In another bowl, combine butter, honey and eggs with an electric mixer until well combined. Gradually beat in the flour mixture. Cover and chill the dough about 1 hour or until firm.
Preheat oven to 375 degrees F. Grease 2 baking sheets.
Form chilled dough into 1-inch balls. Roll the balls in a small bowl of milk then roll them in the sesame seeds. Place balls on prepared baking sheets.
Flatten each ball slightly Bake 10 minutes or until golden brown.
Remove cookies from baking sheets and cool on a wire rack..
TRADITIONAL ITALIAN SAUSAGE
Great for holidays or when you need to add something special to an antipasto or cheese platter. Cotechino holds a special place in the hearts of most Italians due to the belief that if eaten together with lentils as the clock strikes midnight on New Year's Eve, you will be the recipient of good luck for the year to come.
Lentils are legumes along with other types of beans. They grow in pods that contain either one or two lentil seeds that are round, oval or heart-shaped disks. Lentils are only available dried; they are not used fresh.
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ITALIAN AMERICAN FOLKLORE
Italian-Americans compose one of the largest ethnic groups in the United States, numbering more than 14 million in the 1990 census. Based on published research, fiction and interviews, this work offers an diverting overview of the popular cultural baggage--customs, beliefs and entertainments--that Italian immigrants brought to America (and some embellishments they added as they adapted to their new life).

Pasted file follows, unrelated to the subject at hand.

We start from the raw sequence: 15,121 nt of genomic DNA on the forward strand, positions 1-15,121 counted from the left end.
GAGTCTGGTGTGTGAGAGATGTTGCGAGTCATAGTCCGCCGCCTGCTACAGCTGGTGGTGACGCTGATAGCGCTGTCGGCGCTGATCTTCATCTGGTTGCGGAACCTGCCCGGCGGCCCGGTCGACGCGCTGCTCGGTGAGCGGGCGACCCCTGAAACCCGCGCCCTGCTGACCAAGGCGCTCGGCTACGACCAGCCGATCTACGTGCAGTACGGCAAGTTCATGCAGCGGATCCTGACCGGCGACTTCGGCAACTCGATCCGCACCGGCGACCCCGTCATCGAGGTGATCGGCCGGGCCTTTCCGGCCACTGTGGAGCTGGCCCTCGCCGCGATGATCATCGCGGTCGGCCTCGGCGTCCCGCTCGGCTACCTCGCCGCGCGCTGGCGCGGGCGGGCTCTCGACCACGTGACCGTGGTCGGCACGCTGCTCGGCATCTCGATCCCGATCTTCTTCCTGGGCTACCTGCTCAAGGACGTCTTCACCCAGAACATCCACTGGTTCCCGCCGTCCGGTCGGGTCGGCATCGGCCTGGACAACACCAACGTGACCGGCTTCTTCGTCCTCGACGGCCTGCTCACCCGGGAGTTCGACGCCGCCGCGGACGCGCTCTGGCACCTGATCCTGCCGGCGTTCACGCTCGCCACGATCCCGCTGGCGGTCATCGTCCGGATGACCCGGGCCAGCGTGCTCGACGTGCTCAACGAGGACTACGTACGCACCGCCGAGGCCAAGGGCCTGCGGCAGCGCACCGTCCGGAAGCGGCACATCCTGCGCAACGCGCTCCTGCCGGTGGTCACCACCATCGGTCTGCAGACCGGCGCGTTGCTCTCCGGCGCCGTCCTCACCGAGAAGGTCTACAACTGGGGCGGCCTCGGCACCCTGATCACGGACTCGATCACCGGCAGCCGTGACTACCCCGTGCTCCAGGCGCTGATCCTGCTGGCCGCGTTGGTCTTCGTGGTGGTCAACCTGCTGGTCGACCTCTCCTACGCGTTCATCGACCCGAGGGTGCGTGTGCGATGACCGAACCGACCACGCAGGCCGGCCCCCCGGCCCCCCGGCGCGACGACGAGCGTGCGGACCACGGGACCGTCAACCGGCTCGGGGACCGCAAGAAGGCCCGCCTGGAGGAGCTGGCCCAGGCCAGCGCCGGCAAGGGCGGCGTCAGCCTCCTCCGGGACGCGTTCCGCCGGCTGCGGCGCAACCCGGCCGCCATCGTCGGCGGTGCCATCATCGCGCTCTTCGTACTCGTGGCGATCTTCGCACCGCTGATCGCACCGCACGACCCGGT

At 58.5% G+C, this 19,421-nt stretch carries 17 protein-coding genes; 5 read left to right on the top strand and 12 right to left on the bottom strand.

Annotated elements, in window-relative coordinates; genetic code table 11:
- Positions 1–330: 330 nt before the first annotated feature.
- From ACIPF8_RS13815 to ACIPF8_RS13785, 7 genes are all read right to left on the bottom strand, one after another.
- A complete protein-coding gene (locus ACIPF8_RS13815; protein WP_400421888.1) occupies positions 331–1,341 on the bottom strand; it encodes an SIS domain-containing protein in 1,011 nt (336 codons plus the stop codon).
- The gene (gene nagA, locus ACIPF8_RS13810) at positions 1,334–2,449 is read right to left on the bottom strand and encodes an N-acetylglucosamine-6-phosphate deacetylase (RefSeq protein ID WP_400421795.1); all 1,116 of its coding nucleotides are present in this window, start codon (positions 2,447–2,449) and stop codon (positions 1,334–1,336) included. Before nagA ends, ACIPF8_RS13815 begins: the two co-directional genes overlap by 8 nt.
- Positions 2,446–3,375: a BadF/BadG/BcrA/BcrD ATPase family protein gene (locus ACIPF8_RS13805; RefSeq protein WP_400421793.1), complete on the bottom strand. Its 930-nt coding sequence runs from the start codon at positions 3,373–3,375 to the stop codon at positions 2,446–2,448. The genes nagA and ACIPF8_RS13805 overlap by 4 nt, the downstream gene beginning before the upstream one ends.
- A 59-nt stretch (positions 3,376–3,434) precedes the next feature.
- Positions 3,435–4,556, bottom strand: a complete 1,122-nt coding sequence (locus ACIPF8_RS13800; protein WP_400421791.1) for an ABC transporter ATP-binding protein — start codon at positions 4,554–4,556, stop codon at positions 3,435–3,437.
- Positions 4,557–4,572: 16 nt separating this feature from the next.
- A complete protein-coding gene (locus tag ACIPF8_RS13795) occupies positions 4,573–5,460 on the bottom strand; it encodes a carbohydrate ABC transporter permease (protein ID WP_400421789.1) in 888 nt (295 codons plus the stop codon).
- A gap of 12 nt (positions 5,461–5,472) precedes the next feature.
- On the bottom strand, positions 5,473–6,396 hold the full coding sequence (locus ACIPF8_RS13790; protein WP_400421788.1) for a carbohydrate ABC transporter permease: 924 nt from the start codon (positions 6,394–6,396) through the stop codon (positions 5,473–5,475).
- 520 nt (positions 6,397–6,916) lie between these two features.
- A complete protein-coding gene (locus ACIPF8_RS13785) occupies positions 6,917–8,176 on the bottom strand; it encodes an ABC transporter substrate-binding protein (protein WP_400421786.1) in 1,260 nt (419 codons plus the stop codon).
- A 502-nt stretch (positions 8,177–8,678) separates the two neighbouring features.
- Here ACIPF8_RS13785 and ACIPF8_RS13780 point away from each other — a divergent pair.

Little grains of rice symbolize money, so many New Year's Day menus feature risotto for added luck.
For many people throughout the world, pork is the luckiest thing to eat on New Year's Day.
Pork on the New Year's table connotates riches because at one time having a pig to
slaughter guaranteed food for the coming year. Pigs are associated with plumpness and getting plenty to eat.
MORE NEW YEAR RECIPES
The twelve days of Christmas begin on Christmas Day and end on January 6, which is called the Day of Three Kings or Feast of Epiphany. Befana, an old woman is said to bring gifts to children, hoping that one of them is the child king that she refused to acknowledge years ago.
HOLIDAY RECIPES > NEW YEAR'S DAY RECIPES
Lentil and Escarole Soup
Veal with Lentils and Pasta
(Makes 48 cookies)